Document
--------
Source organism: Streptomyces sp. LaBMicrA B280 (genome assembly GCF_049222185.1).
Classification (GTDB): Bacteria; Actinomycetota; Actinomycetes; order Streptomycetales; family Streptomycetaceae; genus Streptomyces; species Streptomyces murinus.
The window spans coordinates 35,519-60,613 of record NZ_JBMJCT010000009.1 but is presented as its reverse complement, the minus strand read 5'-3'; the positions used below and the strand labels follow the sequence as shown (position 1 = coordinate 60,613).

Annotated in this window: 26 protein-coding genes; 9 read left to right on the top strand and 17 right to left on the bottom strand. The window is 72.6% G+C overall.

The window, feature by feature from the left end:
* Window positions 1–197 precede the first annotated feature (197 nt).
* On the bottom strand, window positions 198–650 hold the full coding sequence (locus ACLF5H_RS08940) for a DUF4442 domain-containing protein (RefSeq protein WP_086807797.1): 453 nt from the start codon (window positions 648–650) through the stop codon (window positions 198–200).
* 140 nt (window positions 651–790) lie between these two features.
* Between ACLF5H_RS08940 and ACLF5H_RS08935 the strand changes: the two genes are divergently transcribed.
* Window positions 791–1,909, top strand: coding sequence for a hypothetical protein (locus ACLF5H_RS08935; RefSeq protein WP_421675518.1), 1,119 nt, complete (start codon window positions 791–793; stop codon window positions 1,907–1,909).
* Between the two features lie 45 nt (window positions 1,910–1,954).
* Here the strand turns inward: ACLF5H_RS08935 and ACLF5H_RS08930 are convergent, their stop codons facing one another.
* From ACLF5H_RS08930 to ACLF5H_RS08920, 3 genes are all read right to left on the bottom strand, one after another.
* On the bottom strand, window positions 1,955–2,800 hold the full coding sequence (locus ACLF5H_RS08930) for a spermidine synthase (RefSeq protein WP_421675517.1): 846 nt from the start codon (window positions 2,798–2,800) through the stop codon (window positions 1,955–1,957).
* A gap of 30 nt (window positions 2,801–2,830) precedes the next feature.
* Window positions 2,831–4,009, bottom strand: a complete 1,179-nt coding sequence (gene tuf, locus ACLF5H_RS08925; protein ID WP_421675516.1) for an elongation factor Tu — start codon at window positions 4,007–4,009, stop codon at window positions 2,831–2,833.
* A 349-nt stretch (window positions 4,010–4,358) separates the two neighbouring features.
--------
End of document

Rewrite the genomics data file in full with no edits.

Source organism: Streptomyces sp. LaBMicrA B280 (genome assembly GCF_049222185.1).
Classification (GTDB): Bacteria; Actinomycetota; Actinomycetes; order Streptomycetales; family Streptomycetaceae; genus Streptomyces; species Streptomyces murinus.
The window spans coordinates 35,519-60,613 of record NZ_JBMJCT010000009.1 but is presented as its reverse complement, the minus strand read 5'-3'; the positions used below and the strand labels follow the sequence as shown (position 1 = coordinate 60,613).

Annotated in this window: 26 protein-coding genes; 9 read left to right on the top strand and 17 right to left on the bottom strand. The window is 72.6% G+C overall.

The window, feature by feature from the left end:
* Window positions 1–197 precede the first annotated feature (197 nt).
* On the bottom strand, window positions 198–650 hold the full coding sequence (locus ACLF5H_RS08940) for a DUF4442 domain-containing protein (RefSeq protein WP_086807797.1): 453 nt from the start codon (window positions 648–650) through the stop codon (window positions 198–200).
* 140 nt (window positions 651–790) lie between these two features.
* Between ACLF5H_RS08940 and ACLF5H_RS08935 the strand changes: the two genes are divergently transcribed.
* Window positions 791–1,909, top strand: coding sequence for a hypothetical protein (locus ACLF5H_RS08935; RefSeq protein WP_421675518.1), 1,119 nt, complete (start codon window positions 791–793; stop codon window positions 1,907–1,909).
* Between the two features lie 45 nt (window positions 1,910–1,954).
* Here the strand turns inward: ACLF5H_RS08935 and ACLF5H_RS08930 are convergent, their stop codons facing one another.
* From ACLF5H_RS08930 to ACLF5H_RS08920, 3 genes are all read right to left on the bottom strand, one after another.
* On the bottom strand, window positions 1,955–2,800 hold the full coding sequence (locus ACLF5H_RS08930) for a spermidine synthase (RefSeq protein WP_421675517.1): 846 nt from the start codon (window positions 2,798–2,800) through the stop codon (window positions 1,955–1,957).
* A gap of 30 nt (window positions 2,801–2,830) precedes the next feature.
* Window positions 2,831–4,009, bottom strand: a complete 1,179-nt coding sequence (gene tuf, locus ACLF5H_RS08925; protein ID WP_421675516.1) for an elongation factor Tu — start codon at window positions 4,007–4,009, stop codon at window positions 2,831–2,833.
* A 349-nt stretch (window positions 4,010–4,358) separates the two neighbouring features.